West Surrey Area
Museums & Art Galleries
Pretty, Witty Nell
an overview of
the life of Nell Gwyn
From the lecture given by
Peter Beauclerk-Dewar RD JP FHG FCMI
her seven times grandson
on July 24th 2013
The cities of Oxford, Hereford and London all claim to
have been Nell Gwyn’s birthplace but there exists no concrete evidence
- no birth certificate, no record of baptism, thus no certainty of
parentage or even of the year in which she was born, said to have been
either 1642 or 1650. We know her first name was Eleanor, because
illiterate, she was only ever able to sign herself as E.G.
Wherever and whenever she was born, and London 1642 seem likely, she
was born to survive – and thrive! She could never have imagined
that in her lifetime she would co-found a dynasty with the King of
Nothing is known of Nell’s early years except that they were spent
amidst squalor in and around Covent Garden. She lived, some
sources say in a coal yard, with her mother Ellen [Helena] and her
sister Rose, and one can visualise her playing in the courts and alleys
of the neighbourhood with other dirty and ragged children. These
early experiences had an enduring influence on Nell’s character, and
her wild spirits, quickness of repartee, impudence and disregard of the
conventions of the day all armed her with a confidence which would
serve her well.
In time she would work as a cinder wench and an oyster wench,
eventually coming to the notice of a woman named Ross who would seek
out young girls and employ them to serve liquor in her brothel or as
orange sellers in the theatres until they were old enough to work for
her as prostitutes. Such was Nell’s fate and she found herself in the
newly established King’s House in nearby Drury Lane, the only other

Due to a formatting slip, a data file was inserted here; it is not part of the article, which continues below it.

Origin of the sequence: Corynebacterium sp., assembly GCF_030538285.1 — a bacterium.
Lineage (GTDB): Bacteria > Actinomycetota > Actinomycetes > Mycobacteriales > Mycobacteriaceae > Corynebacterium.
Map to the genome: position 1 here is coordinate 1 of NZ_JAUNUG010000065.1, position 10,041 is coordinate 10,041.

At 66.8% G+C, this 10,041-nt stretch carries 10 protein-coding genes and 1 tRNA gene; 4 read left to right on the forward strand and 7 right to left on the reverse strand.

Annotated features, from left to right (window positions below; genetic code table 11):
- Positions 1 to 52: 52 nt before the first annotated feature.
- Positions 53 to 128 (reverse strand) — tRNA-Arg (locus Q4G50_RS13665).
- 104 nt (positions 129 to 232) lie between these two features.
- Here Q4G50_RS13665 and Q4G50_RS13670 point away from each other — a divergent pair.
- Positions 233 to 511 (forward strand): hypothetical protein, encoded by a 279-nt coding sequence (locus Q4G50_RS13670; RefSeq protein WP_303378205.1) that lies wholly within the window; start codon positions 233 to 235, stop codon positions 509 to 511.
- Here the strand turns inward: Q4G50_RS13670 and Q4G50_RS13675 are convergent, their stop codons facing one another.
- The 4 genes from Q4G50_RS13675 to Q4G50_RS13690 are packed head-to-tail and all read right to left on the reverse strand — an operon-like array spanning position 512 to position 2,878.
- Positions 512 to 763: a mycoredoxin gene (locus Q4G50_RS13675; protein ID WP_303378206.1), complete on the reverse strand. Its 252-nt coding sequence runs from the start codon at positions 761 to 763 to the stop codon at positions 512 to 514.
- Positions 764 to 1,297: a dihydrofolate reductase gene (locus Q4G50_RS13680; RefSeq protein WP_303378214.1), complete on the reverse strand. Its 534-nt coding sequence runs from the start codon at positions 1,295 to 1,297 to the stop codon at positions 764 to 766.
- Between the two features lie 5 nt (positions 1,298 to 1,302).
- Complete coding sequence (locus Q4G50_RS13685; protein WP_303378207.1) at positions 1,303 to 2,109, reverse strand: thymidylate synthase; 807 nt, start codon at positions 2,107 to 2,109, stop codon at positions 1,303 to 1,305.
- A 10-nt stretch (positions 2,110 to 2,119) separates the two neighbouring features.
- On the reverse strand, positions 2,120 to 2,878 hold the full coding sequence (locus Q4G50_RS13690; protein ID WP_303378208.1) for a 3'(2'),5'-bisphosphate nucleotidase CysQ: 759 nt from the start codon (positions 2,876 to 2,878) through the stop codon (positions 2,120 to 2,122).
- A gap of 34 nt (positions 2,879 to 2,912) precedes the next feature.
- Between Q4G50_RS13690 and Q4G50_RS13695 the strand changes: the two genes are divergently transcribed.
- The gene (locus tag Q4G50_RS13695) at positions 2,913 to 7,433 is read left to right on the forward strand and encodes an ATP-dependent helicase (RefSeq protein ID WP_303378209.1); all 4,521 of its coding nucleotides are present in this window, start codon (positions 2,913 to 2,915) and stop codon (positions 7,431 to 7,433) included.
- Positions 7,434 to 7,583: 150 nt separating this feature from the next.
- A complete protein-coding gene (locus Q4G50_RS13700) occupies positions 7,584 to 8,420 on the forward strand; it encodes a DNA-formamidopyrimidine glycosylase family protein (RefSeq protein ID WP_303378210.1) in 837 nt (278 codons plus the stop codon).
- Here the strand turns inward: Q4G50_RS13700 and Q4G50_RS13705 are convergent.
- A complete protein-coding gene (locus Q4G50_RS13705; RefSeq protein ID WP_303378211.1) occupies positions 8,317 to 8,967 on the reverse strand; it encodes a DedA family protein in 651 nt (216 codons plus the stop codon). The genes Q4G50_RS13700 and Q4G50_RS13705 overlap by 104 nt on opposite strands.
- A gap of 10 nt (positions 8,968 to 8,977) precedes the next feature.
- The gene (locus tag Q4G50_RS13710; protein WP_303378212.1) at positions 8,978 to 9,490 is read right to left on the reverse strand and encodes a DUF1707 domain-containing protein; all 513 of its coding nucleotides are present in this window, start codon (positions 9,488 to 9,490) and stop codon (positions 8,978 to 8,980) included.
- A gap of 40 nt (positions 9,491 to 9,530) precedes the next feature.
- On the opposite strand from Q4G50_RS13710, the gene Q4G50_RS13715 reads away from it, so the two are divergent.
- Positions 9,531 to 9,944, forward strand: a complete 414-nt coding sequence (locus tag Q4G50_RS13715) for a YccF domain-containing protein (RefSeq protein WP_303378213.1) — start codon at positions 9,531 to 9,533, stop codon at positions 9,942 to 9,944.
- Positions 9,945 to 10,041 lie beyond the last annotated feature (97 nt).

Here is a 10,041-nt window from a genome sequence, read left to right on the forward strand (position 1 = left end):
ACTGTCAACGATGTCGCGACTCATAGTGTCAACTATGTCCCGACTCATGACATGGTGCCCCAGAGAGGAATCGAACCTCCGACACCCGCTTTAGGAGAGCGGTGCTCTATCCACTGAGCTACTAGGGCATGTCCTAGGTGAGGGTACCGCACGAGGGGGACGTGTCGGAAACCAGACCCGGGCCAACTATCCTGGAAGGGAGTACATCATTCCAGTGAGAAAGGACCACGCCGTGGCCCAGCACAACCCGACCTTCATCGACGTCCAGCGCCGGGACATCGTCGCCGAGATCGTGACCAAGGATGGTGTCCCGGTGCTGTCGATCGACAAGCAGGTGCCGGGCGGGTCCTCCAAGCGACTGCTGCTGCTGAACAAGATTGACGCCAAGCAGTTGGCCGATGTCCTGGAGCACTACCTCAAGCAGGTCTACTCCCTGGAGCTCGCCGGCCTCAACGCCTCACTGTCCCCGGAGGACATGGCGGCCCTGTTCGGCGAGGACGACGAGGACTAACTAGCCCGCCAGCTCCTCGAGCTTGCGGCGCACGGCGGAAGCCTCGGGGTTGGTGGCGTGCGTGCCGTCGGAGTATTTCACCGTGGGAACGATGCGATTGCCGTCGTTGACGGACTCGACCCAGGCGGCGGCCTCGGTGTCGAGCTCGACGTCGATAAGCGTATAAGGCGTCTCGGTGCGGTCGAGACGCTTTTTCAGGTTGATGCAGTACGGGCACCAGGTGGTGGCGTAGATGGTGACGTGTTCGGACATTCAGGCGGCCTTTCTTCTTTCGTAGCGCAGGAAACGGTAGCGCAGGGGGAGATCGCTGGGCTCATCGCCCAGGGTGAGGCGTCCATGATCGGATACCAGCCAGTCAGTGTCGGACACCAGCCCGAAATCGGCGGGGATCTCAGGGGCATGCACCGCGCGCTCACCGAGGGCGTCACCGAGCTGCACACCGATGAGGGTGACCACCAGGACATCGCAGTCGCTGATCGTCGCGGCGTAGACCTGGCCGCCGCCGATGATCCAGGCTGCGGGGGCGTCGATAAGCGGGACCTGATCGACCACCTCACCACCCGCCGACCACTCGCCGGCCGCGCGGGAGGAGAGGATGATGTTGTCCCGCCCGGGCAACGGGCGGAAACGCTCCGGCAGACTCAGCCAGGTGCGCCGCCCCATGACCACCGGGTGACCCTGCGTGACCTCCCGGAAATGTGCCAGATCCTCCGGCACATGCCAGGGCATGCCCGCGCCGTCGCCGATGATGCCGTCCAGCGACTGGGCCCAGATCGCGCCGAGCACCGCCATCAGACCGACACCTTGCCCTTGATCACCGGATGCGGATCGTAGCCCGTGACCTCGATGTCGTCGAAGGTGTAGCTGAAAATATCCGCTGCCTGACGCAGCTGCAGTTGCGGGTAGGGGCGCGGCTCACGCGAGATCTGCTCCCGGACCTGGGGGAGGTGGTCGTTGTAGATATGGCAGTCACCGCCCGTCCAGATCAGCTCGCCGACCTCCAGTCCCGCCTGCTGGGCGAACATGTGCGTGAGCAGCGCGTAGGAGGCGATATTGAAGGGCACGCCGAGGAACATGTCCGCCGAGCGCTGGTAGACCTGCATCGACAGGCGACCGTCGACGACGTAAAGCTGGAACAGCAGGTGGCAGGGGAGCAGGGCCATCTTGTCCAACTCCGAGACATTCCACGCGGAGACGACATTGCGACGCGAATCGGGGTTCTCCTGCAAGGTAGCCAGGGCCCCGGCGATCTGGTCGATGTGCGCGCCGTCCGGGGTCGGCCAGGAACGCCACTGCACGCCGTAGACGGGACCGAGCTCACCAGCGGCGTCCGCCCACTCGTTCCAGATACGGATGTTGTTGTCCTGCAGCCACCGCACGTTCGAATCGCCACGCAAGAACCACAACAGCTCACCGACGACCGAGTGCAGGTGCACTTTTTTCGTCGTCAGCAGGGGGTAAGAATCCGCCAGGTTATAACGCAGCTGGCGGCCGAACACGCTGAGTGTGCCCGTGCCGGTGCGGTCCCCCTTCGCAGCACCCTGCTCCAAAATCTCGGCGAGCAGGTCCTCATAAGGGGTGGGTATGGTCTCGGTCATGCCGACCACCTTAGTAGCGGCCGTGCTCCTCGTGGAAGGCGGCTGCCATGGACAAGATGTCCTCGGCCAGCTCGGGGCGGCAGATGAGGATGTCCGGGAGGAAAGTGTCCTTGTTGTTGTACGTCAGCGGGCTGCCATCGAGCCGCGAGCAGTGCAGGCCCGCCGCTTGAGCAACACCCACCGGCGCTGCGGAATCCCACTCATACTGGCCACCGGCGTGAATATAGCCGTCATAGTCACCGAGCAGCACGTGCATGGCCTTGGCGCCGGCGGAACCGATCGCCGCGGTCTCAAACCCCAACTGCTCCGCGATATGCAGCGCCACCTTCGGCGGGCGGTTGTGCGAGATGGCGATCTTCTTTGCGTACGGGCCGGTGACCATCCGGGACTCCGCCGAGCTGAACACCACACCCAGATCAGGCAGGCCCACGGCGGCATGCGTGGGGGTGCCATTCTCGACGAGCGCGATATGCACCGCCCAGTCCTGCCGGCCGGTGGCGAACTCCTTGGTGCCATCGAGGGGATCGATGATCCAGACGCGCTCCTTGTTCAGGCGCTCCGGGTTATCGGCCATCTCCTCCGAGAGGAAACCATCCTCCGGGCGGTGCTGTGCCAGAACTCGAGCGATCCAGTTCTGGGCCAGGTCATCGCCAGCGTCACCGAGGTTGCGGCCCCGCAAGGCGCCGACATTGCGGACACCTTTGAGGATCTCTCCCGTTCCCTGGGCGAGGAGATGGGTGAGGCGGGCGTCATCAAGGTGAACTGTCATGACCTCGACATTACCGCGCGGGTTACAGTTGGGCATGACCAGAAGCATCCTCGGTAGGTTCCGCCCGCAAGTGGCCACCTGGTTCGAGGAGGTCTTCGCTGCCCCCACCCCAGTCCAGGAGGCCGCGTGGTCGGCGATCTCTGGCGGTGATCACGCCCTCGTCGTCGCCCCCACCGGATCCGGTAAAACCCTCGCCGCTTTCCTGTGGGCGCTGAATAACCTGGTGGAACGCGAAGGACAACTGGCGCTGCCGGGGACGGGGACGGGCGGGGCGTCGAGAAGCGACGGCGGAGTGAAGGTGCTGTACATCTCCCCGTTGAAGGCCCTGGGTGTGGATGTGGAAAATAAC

theatre at this time being the Duke of York’s. Playhouses had
been closed under Cromwell in 1642 but after the Restoration, the ban
was lifted although Charles II, in order to ensure that theatrical
freedom was controlled, appointed a Master of the Revels.
By now, Nell was about fifteen – confident, witty and above all,
beautiful. She was described as small but exquisitely graceful,
with reddish brown hair and sparkling blue eyes, very white teeth and
perfect, tiny feet. Her attractiveness saved her from the life
she might otherwise have led, and she entered the acting profession at
the time when it became acceptable for female roles, hitherto played by
men, to be portrayed by women. Nell’s acting teacher, whose
mistress she would become, was Charles Hart, manager of the
theatre. She proved to be an excellent pupil, performing
prologues and epilogues and ultimately lead roles. She was a born
comedienne, lively and quick – perfectly suited to Restoration Comedy.
For tragic roles she would prove to be much less successful and Nell
soon learned her limitations. Her success on the stage raised her
above the squalid surroundings of her early years. She remained
living in Drury Lane but at the fashionable end. The playwright
John Dryden wrote parts especially for her and would delay his
productions rather than see them put on without her. She was a
massive box office draw, adored by everyone who saw her and was now
known as Madame Nellie or Mistress Nellie.
When Lord Buckhurst paid her court, she was flattered but also knew
enough to take her chances where she could. She left the theatre
and moved with him to Epsom, receiving an allowance of £100 a year.
Buckhurst was well bred and a fine gentleman but was pursuing a
reckless life of pleasure. Nell was faithful to him as she was to all